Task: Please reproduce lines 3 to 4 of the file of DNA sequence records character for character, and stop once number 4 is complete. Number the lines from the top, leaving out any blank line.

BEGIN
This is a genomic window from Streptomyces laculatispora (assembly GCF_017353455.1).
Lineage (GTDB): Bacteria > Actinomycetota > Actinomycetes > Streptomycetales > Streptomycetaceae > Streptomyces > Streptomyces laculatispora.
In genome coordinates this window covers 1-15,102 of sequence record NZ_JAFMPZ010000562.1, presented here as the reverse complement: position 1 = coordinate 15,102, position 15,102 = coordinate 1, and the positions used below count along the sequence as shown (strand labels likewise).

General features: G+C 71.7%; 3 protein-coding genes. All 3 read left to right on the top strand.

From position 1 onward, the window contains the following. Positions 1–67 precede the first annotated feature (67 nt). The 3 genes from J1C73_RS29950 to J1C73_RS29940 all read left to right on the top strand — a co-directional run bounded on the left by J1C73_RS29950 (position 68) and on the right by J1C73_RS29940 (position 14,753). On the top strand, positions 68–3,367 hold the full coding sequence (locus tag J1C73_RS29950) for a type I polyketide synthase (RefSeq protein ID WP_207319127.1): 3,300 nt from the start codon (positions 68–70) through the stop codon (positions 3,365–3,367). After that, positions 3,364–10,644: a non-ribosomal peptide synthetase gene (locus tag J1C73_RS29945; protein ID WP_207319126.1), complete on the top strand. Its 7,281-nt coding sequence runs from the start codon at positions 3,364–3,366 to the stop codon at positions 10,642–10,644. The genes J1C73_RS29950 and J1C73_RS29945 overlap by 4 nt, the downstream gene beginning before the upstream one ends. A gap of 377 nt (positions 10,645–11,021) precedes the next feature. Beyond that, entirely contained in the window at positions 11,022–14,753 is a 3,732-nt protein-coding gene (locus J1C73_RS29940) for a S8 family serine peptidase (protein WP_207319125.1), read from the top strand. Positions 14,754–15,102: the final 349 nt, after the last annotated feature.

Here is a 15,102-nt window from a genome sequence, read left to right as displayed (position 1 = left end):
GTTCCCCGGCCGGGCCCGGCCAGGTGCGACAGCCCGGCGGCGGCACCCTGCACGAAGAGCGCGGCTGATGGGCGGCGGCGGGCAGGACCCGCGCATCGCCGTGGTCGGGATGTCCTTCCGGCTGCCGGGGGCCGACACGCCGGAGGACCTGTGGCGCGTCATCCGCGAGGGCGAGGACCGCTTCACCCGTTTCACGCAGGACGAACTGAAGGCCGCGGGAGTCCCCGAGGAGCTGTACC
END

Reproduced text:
In genome coordinates this window covers 1-15,102 of sequence record NZ_JAFMPZ010000562.1, presented here as the reverse complement: position 1 = coordinate 15,102, position 15,102 = coordinate 1, and the positions used below count along the sequence as shown (strand labels likewise).

General features: G+C 71.7%; 3 protein-coding genes. All 3 read left to right on the top strand.